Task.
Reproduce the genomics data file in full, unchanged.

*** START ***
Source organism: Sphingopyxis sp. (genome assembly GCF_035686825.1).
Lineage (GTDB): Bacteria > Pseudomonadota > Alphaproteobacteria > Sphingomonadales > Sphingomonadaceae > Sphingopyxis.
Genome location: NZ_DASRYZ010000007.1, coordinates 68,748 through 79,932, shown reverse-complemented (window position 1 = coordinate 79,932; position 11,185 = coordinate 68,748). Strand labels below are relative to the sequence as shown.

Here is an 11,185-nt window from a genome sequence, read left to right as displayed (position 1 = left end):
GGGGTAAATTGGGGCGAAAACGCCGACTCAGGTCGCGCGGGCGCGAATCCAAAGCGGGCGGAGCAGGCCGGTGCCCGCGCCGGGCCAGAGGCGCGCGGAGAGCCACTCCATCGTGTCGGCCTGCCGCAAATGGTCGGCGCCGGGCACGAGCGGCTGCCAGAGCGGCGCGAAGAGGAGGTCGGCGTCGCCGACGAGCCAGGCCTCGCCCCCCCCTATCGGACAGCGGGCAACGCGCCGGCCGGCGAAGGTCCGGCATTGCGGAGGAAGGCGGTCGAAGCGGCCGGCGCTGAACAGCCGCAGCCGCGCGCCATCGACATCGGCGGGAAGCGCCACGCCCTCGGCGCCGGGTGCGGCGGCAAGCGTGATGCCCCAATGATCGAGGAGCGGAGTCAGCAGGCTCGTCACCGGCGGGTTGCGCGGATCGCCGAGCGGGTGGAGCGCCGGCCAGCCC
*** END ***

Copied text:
Source organism: Sphingopyxis sp. (genome assembly GCF_035686825.1).
Lineage (GTDB): Bacteria > Pseudomonadota > Alphaproteobacteria > Sphingomonadales > Sphingomonadaceae > Sphingopyxis.
Genome location: NZ_DASRYZ010000007.1, coordinates 68,748 through 79,932, shown reverse-complemented (window position 1 = coordinate 79,932; position 11,185 = coordinate 68,748). Strand labels below are relative to the sequence as shown.

Here is an 11,185-nt window from a genome sequence, read left to right as displayed (position 1 = left end):
GGGGTAAATTGGGGCGAAAACGCCGACTCAGGTCGCGCGGGCGCGAATCCAAAGCGGGCGGAGCAGGCCGGTGCCCGCGCCGGGCCAGAGGCGCGCGGAGAGCCACTCCATCGTGTCGGCCTGCCGCAAATGGTCGGCGCCGGGCACGAGCGGCTGCCAGAGCGGCGCGAAGAGGAGGTCGGCGTCGCCGACGAGCCAGGCCTCGCCCCCCCCTATCGGACAGCGGGCAACGCGCCGGCCGGCGAAGGTCCGGCATTGCGGAGGAAGGCGGTCGAAGCGGCCGGCGCTGAACAGCCGCAGCCGCGCGCCATCGACATCGGCGGGAAGCGCCACGCCCTCGGCGCCGGGTGCGGCGGCAAGCGTGATGCCCCAATGATCGAGGAGCGGAGTCAGCAGGCTCGTCACCGGCGGGTTGCGCGGATCGCCGAGCGGGTGGAGCGCCGGCCAGCCC